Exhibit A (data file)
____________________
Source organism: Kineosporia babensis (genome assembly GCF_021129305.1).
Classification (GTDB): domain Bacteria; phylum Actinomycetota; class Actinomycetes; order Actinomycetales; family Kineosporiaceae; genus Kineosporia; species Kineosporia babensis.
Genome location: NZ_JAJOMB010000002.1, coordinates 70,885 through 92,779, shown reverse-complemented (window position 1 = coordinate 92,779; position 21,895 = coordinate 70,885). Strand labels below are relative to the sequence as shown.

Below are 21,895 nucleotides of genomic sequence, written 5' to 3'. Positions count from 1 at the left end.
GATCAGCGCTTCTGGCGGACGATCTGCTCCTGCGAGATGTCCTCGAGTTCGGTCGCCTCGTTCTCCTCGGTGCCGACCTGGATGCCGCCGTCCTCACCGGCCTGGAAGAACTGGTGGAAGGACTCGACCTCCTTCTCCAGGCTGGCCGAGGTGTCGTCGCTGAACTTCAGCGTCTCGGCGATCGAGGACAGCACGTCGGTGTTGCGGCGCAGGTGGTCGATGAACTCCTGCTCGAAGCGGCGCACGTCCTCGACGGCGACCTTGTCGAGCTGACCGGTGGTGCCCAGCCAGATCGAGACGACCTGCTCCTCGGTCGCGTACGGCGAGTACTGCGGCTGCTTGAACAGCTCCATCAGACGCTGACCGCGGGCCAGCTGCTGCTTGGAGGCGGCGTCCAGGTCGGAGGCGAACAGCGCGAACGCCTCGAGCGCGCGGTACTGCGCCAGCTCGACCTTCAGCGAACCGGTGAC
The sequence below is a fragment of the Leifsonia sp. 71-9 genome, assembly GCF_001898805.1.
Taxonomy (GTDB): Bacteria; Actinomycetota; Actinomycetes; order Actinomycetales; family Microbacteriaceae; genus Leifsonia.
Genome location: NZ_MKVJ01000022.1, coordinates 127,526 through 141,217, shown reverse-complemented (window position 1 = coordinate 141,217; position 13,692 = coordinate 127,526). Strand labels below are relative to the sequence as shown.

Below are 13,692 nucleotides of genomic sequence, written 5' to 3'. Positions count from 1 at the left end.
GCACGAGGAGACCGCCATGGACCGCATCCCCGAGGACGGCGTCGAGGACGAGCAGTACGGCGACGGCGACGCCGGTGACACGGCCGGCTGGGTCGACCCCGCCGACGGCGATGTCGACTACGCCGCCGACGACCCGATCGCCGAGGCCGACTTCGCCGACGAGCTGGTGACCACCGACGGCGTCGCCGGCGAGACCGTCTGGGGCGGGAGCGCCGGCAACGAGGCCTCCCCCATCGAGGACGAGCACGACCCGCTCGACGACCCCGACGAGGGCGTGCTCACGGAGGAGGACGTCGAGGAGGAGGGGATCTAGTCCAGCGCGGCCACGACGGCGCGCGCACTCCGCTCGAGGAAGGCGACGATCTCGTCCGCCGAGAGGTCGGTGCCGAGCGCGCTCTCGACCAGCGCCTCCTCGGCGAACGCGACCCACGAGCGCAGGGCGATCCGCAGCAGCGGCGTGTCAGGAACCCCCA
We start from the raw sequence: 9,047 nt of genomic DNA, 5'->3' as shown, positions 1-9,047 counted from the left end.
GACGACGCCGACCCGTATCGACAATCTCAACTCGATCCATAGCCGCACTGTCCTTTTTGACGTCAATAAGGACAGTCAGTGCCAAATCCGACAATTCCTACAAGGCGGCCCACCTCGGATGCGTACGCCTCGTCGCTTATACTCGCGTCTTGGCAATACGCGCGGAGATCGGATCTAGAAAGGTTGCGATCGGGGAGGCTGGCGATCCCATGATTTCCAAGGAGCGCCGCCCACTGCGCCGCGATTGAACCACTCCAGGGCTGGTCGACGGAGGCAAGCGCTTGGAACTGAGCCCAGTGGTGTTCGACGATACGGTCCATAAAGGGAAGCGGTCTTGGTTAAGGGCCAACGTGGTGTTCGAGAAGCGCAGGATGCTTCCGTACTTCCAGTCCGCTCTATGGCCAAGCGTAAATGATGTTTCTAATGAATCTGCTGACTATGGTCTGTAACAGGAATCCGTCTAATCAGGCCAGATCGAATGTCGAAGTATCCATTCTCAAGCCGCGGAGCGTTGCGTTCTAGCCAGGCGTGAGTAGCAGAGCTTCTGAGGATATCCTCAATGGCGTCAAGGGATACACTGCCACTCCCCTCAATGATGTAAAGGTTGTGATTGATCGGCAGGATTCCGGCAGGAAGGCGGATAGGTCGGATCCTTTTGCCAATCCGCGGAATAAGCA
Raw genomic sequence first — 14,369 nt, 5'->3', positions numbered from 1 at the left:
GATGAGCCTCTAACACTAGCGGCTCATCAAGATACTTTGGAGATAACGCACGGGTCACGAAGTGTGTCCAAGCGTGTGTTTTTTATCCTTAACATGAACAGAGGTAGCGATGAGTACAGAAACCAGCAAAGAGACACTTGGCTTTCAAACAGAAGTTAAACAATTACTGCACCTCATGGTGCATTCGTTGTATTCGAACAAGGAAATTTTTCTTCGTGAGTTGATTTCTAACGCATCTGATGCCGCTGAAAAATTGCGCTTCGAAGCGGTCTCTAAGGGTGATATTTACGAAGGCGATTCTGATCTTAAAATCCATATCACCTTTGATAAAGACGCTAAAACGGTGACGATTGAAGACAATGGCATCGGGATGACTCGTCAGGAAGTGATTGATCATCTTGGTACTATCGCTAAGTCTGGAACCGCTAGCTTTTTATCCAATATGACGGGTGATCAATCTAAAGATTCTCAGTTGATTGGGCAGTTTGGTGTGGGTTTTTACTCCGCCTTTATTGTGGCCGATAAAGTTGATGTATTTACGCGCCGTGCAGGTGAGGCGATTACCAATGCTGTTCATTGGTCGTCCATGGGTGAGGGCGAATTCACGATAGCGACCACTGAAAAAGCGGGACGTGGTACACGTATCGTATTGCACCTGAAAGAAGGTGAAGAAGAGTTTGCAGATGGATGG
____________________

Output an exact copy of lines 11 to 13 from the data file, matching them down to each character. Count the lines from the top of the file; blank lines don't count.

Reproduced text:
We start from the raw sequence: 9,047 nt of genomic DNA, 5'->3' as shown, positions 1-9,047 counted from the left end.
GACGACGCCGACCCGTATCGACAATCTCAACTCGATCCATAGCCGCACTGTCCTTTTTGACGTCAATAAGGACAGTCAGTGCCAAATCCGACAATTCCTACAAGGCGGCCCACCTCGGATGCGTACGCCTCGTCGCTTATACTCGCGTCTTGGCAATACGCGCGGAGATCGGATCTAGAAAGGTTGCGATCGGGGAGGCTGGCGATCCCATGATTTCCAAGGAGCGCCGCCCACTGCGCCGCGATTGAACCACTCCAGGGCTGGTCGACGGAGGCAAGCGCTTGGAACTGAGCCCAGTGGTGTTCGACGATACGGTCCATAAAGGGAAGCGGTCTTGGTTAAGGGCCAACGTGGTGTTCGAGAAGCGCAGGATGCTTCCGTACTTCCAGTCCGCTCTATGGCCAAGCGTAAATGATGTTTCTAATGAATCTGCTGACTATGGTCTGTAACAGGAATCCGTCTAATCAGGCCAGATCGAATGTCGAAGTATCCATTCTCAAGCCGCGGAGCGTTGCGTTCTAGCCAGGCGTGAGTAGCAGAGCTTCTGAGGATATCCTCAATGGCGTCAAGGGATACACTGCCACTCCCCTCAATGATGTAAAGGTTGTGATTGATCGGCAGGATTCCGGCAGGAAGGCGGATAGGTCGGATCCTTTTGCCAATCCGCGGAATAAGCA
Raw genomic sequence first — 14,369 nt, 5'->3', positions numbered from 1 at the left: